The Greg Smith resignation letter from Goldman Sachs is a big deal. And yes, it has some repercussions about leadership and the way it is taught at MBA programs.
Already I’ve seen comparisons to Jerry Maguire , which I get, and Don Draper regarding quitting his tobacco client, which is a bit of a stretch. Here’s the letter in its entirety.
The internet is abuzz with parodies and character assassinations. For me, a focus group of one, and former Goldman Sachs employee, I say right on. Not because I have any inside information – I don’t, but because the winner is the discussion.
The winner is the discussion because we are able to talk about what a great company is supposed to be. For years, Goldman Sachs has been considered one of the most admired companies in the world. Ranking #2 in “megabanks” by Fortune, , but more importantly, at least for those in the MBA and Wall Street world, it is ranked #1 in prestige by crowdsourced career site Vault.com.
Greg Smith is not the first one who fired the opening salvo. I happen to be reading Michael Lewis’s The Big Short, and it’s clear to me that Goldman Sachs, like so many other pre-apocalypse Wall Street firms, were selling some weird stuff in their “structured products.” Lewis didn’t come out and say “Goldman is amoral,” but there’s a lot of support in that very book for Greg Smith’s accusations of putting profit before clientsL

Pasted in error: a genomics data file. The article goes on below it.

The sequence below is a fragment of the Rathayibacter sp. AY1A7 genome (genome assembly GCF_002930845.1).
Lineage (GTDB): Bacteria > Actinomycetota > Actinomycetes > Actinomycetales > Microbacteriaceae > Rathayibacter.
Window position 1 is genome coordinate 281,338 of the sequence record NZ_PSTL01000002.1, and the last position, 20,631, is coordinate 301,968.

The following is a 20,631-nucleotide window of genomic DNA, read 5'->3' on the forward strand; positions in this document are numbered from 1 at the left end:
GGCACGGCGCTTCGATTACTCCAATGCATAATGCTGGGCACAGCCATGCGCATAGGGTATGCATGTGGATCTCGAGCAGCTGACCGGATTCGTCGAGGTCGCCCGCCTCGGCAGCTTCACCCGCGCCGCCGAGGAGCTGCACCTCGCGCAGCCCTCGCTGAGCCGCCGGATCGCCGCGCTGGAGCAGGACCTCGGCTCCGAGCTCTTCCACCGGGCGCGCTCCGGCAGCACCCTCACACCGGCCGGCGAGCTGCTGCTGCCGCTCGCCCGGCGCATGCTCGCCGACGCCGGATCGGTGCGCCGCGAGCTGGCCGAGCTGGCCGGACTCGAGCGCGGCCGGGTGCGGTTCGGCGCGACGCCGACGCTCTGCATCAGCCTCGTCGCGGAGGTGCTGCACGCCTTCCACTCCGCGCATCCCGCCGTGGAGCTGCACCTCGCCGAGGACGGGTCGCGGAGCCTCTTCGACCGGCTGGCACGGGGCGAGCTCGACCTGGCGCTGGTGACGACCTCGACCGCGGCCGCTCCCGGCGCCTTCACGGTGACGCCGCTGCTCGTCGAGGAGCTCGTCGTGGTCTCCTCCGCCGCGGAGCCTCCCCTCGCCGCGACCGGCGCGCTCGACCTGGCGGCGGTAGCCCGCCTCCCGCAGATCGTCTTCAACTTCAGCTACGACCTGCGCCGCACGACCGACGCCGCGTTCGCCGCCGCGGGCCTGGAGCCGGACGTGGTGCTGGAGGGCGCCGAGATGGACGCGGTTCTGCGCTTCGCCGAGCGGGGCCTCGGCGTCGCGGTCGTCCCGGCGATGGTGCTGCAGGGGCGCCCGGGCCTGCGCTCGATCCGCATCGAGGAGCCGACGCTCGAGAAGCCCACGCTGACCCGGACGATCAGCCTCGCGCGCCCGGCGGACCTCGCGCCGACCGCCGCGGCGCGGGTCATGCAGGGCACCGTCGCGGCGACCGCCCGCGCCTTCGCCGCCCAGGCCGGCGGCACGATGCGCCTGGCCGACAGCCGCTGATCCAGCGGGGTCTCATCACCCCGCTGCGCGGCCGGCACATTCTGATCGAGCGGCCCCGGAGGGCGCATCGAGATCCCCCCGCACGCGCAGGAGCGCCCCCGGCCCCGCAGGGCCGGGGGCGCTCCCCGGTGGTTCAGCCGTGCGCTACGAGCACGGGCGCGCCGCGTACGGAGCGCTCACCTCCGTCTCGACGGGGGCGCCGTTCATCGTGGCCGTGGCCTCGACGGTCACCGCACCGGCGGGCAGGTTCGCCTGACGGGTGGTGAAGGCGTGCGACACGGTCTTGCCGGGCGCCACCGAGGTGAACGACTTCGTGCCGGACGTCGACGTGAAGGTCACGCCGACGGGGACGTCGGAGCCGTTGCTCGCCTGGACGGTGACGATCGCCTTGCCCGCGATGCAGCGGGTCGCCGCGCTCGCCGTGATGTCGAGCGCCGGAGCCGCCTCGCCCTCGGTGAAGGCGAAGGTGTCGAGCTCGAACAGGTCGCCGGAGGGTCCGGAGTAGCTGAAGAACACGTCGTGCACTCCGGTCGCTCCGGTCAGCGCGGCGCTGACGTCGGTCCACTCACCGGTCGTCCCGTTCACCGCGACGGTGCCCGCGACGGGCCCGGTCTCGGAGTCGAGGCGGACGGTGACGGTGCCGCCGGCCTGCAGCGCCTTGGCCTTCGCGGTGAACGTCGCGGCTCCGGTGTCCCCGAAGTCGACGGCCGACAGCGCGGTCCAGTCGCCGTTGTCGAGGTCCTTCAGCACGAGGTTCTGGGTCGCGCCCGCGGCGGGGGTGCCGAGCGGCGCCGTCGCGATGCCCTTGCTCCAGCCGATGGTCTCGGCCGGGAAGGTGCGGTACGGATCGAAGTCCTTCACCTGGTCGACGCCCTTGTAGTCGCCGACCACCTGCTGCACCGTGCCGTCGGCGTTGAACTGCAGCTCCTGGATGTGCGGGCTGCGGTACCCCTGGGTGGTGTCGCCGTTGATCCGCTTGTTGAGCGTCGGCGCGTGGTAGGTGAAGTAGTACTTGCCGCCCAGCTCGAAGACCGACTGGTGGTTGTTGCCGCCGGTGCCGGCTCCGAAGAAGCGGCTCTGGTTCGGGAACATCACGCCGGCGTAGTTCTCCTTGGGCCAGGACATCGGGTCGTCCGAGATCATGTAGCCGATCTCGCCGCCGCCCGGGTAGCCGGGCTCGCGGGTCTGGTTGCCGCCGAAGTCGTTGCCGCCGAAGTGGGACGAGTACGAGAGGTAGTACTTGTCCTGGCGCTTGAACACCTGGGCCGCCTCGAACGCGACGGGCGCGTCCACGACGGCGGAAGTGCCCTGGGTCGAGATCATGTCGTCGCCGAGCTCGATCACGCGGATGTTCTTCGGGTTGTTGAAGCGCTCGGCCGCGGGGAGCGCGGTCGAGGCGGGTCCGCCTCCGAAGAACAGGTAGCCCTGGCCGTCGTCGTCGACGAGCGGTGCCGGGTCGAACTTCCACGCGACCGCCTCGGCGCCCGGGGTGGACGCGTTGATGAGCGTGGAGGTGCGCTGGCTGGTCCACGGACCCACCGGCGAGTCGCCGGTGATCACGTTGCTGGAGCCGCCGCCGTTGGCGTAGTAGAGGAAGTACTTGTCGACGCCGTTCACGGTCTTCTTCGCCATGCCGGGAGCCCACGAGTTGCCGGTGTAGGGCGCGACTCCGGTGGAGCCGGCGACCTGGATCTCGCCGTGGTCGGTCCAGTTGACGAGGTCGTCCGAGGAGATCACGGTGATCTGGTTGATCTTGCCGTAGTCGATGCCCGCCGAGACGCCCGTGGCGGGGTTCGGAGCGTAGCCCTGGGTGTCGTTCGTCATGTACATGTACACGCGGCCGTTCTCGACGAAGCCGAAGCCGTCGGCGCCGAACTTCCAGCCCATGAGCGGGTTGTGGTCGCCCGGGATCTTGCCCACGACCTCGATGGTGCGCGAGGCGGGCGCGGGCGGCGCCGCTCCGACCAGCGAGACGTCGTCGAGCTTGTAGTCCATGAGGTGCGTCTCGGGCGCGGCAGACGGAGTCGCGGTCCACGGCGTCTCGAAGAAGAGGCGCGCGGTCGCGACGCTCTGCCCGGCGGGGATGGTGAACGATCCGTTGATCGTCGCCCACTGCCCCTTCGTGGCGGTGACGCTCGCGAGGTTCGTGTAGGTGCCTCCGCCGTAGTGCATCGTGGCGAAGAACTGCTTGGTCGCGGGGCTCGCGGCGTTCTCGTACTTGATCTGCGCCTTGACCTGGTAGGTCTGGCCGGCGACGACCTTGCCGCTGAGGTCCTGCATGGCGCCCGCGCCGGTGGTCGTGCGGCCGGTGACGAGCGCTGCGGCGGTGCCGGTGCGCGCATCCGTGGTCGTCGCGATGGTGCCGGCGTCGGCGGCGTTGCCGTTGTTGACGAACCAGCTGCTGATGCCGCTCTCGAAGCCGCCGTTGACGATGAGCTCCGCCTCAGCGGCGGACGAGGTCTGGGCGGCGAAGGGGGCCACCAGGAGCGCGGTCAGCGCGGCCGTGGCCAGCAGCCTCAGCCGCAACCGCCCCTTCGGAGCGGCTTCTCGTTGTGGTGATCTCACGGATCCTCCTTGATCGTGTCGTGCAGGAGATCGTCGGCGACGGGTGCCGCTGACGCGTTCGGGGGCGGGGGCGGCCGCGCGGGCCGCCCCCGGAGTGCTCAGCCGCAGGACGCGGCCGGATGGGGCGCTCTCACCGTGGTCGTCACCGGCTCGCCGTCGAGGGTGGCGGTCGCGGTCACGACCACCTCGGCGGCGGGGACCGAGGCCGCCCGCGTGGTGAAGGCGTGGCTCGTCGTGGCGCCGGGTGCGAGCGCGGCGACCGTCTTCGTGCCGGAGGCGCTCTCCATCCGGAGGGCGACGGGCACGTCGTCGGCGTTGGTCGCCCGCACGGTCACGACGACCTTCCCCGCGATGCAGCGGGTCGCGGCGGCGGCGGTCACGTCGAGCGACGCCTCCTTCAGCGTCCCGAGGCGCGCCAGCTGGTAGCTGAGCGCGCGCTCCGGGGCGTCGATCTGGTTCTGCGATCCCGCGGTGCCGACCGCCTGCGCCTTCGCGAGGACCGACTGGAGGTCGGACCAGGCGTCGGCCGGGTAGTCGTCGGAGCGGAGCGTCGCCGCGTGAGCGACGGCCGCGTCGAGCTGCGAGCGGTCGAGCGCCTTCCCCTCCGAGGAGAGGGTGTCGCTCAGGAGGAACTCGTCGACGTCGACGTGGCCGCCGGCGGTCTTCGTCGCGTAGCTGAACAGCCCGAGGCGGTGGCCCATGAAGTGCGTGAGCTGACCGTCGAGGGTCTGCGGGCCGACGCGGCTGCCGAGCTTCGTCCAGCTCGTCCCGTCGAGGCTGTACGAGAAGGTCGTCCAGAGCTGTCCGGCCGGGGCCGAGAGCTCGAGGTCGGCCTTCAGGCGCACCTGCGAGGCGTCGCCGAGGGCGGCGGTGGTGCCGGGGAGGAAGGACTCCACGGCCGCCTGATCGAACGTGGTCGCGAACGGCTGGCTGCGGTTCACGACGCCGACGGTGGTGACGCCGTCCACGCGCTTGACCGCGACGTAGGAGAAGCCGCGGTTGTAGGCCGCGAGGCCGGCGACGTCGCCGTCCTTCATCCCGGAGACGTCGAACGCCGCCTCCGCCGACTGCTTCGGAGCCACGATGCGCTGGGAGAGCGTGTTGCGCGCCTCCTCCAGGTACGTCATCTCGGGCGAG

Did Goldman Lose its Leadership Vision?
I think what is exciting also about the conversation, is that Smith had been such a champion of Goldman’s culture for the right reasons. He wrote in his letter,
Culture was always a vital part of Goldman Sachs’s success. It revolved around teamwork, integrity, a spirit of humility, and always doing right by our clients. … It wasn’t just about making money; this alone will not sustain a firm for so long. It had something to do with pride and belief in the organization.
And I hope that’s what MBA students around the country start debating. Culture. Profits. Purpose. What is a great enterprise anyway? How can a leader change organizational culture?
The sheer excitement about this public resignation letter is gets people talking. Sure, there will be some very foolish things said in the unfettered world of internet discourse. But if this letter is one of the many in a series of wake-up calls for the global icon called “Wall Street,” then have at it. Smith is no fool. He knew he would be skewered personally, but he opened the door to the conversation.
Let the discourse begin.
— Betsy Massar